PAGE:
She argues that taxes are the price we pay for civilization, and that we should consider that price a privilege; after all, the opposite of civilization is no picnic. Here’s part of what Mallick wrote in 2004, seeing the effect that Stephen Harper was beginning to have on Canadian popular thought. (Mr. Harper had become Conservative Party leader after having led the anti-taxation National Citizens’ Coalition.) I’ll spare you most of her partisan commentary, but here’s a précis of her column:

 How I dislike that remark about the only sure thing being death and taxes. Death is a hateful dragnet, except when it’s a blessed release. But Canadian taxes are great….I’m a fan of civilization and, you see, taxes enable civilization. To put it another way, taxes grease the skids of living well.

Other people say loudly, endlessly, tediously that they hate taxes…. Mr. Harper has many obsessions, but his main one is taxes….To him, taxes are tapeworms — “double, double, toil and taxes,” as Shakespeare’s witches didn’t put it — sneaking into your home to steal all that is good….

This is absurd. I pay taxes. I love taxes. When you work, the government yanks them off your paycheque…The government uses it to do all the stuff I’d rather not think about….[T]ruly, the word “tax” trails clouds of glory. Taxes ease our daily lives in ways we take for granted.

 They pay for traffic lights, sewers, garbage pickup, nicely dressed diplomats so we don’t show up at the G8 in golfing shorts, ferries, fish in general, nuclear power plant inspection, protecting the provincial flower (“Leave that wild rose alone, ma’am”), libraries, white-coated people who spring into action when you contract flesh-eating disease, building codes, schools, dangerous-toy advisories, keeping cable companies in line, clean air, truck inspections for airborne wheels, loan forgiveness, autopsies, campgrounds, divorce, licence plates so you can track the guy on the cellphone in his Humvee who hit you, fluoridation, teacher training, privacy, universities, fair elections, fire trucks, child guardianship, hazardous-waste control, name changes, hostels, museums, protocol (see golfing shorts), trees, zoning, high-tech passports, standards in general, notaries public, noise control, organ donation, human rights, disability, drainage, bingo permits, boating safety, French-language services, neighbour encroachment, aboriginal business aid, art galleries, adoption, jury duty, cemeteries, soil quality, spills response, tattoo parlour inspection, bank deposit insurance, street lighting, commercial ship registry, victim assistance (“there, there”), social insurance numbers, joint rescue (water and land, nothing to do with knees), aerial mapping, pesticide disapproval and savings bonds.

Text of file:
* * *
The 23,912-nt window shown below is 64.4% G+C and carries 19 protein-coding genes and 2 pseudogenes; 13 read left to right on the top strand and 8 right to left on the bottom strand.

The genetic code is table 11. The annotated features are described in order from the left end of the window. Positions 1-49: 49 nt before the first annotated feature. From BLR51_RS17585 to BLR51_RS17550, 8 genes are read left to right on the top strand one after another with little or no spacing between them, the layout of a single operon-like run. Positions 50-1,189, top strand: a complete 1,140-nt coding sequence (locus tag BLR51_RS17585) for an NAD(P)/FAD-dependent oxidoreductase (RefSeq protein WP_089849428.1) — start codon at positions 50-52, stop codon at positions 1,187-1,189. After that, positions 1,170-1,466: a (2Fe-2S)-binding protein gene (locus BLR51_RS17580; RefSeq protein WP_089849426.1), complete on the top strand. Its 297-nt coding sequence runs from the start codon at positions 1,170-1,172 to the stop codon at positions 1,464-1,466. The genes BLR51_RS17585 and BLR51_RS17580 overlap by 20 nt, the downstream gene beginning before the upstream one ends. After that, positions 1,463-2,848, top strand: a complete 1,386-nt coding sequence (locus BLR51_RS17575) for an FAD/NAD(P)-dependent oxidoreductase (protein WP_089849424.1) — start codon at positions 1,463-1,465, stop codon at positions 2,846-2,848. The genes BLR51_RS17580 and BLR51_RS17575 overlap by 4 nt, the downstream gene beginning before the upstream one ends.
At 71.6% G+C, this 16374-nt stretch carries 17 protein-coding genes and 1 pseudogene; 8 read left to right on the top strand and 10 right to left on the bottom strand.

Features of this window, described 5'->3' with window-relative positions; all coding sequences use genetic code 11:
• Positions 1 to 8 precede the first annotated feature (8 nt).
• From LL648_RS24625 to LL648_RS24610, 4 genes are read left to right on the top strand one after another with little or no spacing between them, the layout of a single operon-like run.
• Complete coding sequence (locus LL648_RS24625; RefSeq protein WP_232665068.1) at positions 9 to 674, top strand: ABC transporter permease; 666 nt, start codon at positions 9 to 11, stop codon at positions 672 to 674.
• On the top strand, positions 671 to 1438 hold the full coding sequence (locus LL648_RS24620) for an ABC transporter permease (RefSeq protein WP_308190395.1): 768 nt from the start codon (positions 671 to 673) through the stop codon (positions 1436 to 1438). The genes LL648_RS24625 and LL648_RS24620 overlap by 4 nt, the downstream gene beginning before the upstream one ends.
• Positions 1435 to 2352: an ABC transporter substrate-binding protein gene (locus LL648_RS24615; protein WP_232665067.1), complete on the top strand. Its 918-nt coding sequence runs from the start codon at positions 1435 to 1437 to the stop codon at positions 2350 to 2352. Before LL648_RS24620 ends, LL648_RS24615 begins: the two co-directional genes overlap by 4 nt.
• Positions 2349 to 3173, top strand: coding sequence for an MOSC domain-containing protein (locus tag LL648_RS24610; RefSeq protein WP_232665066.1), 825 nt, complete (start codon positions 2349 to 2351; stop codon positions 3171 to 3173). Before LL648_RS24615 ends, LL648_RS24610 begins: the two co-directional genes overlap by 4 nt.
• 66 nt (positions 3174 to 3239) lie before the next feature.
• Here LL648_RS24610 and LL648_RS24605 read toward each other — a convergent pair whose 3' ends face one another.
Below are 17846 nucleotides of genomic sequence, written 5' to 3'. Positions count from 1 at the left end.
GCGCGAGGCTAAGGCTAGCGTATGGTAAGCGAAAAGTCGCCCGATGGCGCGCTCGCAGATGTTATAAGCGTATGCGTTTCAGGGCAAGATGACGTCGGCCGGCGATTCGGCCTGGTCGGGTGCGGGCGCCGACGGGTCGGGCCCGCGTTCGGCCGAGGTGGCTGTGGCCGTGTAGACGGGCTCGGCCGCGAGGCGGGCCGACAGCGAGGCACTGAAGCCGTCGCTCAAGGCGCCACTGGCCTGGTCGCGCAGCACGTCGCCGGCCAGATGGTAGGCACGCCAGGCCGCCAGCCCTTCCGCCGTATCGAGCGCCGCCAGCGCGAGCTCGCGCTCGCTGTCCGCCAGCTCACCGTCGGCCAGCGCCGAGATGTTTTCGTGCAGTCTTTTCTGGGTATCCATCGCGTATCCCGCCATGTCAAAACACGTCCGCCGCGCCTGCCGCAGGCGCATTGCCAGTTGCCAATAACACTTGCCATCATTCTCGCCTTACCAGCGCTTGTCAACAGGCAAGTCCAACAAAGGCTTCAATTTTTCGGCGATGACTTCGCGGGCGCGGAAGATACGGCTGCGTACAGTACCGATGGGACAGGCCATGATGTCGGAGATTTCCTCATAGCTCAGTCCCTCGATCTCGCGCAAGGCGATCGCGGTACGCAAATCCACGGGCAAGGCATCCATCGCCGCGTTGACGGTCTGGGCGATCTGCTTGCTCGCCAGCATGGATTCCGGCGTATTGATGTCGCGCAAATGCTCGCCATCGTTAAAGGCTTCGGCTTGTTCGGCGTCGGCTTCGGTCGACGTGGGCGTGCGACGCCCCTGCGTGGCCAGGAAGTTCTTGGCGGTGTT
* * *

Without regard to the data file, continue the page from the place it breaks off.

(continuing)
Without taxes, you would have to do all of the above yourself…. Fine, cut my taxes, and I’ll pick a task. I’ll take “spills response” and use recycled paper towels. Oh, you say the spill covers 2,000 hectares and it’s sticky, oily and toxic? I thought you meant coffee. Somebody call the feds. I’m a taxpayer!

Here in Canada, we believe in the public good, as in “good for all the public.” We don’t believe in private affluence and public squalor. We like to balance those two things.

Whenever you get upset by taxation, egged on by HelmetHead [Harper], think of an ill-considered purchase. Then figure out what that cash could have contributed to, had it been in government hands. A gleaming new hip for my mother? An extra season of Da Vinci’s Inquest? An ice rink for kids on the reserve?

Paying taxes is a means to a good end. Can we do it with a lighter heart, please?

(* Good ol’ Wikipedia informs me that Ms. Mallick is writing a book, and still knocking out columns for Chatelaine and writing commentaries on the CBC website.)